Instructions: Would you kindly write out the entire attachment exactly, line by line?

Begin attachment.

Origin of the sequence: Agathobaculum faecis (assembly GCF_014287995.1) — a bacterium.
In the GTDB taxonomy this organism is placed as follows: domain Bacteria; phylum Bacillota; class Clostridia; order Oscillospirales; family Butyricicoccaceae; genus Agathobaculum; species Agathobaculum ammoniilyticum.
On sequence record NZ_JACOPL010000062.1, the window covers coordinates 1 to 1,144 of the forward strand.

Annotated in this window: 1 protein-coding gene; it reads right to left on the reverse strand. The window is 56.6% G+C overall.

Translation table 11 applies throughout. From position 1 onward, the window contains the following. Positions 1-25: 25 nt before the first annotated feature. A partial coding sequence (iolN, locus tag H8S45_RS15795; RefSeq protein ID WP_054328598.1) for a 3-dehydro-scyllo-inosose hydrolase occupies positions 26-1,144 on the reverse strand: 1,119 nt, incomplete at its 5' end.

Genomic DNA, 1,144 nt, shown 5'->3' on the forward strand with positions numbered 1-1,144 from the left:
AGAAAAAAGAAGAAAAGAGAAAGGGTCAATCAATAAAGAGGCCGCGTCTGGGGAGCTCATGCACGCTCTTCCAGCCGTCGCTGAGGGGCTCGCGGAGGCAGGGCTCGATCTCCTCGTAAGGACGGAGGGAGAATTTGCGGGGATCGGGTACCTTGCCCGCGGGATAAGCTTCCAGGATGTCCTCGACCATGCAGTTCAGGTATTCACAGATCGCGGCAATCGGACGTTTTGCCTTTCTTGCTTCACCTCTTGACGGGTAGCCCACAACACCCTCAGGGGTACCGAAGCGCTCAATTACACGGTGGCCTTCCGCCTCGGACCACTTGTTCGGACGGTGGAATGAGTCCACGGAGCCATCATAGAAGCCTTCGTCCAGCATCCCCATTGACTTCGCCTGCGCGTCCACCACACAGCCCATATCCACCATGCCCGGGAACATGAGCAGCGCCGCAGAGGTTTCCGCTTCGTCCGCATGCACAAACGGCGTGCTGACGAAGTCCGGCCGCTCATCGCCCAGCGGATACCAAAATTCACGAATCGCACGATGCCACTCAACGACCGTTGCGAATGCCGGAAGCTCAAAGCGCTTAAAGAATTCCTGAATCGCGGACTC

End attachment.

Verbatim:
Origin of the sequence: Agathobaculum faecis (assembly GCF_014287995.1) — a bacterium.
In the GTDB taxonomy this organism is placed as follows: domain Bacteria; phylum Bacillota; class Clostridia; order Oscillospirales; family Butyricicoccaceae; genus Agathobaculum; species Agathobaculum ammoniilyticum.
On sequence record NZ_JACOPL010000062.1, the window covers coordinates 1 to 1,144 of the forward strand.

Annotated in this window: 1 protein-coding gene; it reads right to left on the reverse strand. The window is 56.6% G+C overall.

Translation table 11 applies throughout. From position 1 onward, the window contains the following. Positions 1-25: 25 nt before the first annotated feature. A partial coding sequence (iolN, locus tag H8S45_RS15795; RefSeq protein ID WP_054328598.1) for a 3-dehydro-scyllo-inosose hydrolase occupies positions 26-1,144 on the reverse strand: 1,119 nt, incomplete at its 5' end.

Genomic DNA, 1,144 nt, shown 5'->3' on the forward strand with positions numbered 1-1,144 from the left:
AGAAAAAAGAAGAAAAGAGAAAGGGTCAATCAATAAAGAGGCCGCGTCTGGGGAGCTCATGCACGCTCTTCCAGCCGTCGCTGAGGGGCTCGCGGAGGCAGGGCTCGATCTCCTCGTAAGGACGGAGGGAGAATTTGCGGGGATCGGGTACCTTGCCCGCGGGATAAGCTTCCAGGATGTCCTCGACCATGCAGTTCAGGTATTCACAGATCGCGGCAATCGGACGTTTTGCCTTTCTTGCTTCACCTCTTGACGGGTAGCCCACAACACCCTCAGGGGTACCGAAGCGCTCAATTACACGGTGGCCTTCCGCCTCGGACCACTTGTTCGGACGGTGGAATGAGTCCACGGAGCCATCATAGAAGCCTTCGTCCAGCATCCCCATTGACTTCGCCTGCGCGTCCACCACACAGCCCATATCCACCATGCCCGGGAACATGAGCAGCGCCGCAGAGGTTTCCGCTTCGTCCGCATGCACAAACGGCGTGCTGACGAAGTCCGGCCGCTCATCGCCCAGCGGATACCAAAATTCACGAATCGCACGATGCCACTCAACGACCGTTGCGAATGCCGGAAGCTCAAAGCGCTTAAAGAATTCCTGAATCGCGGACTC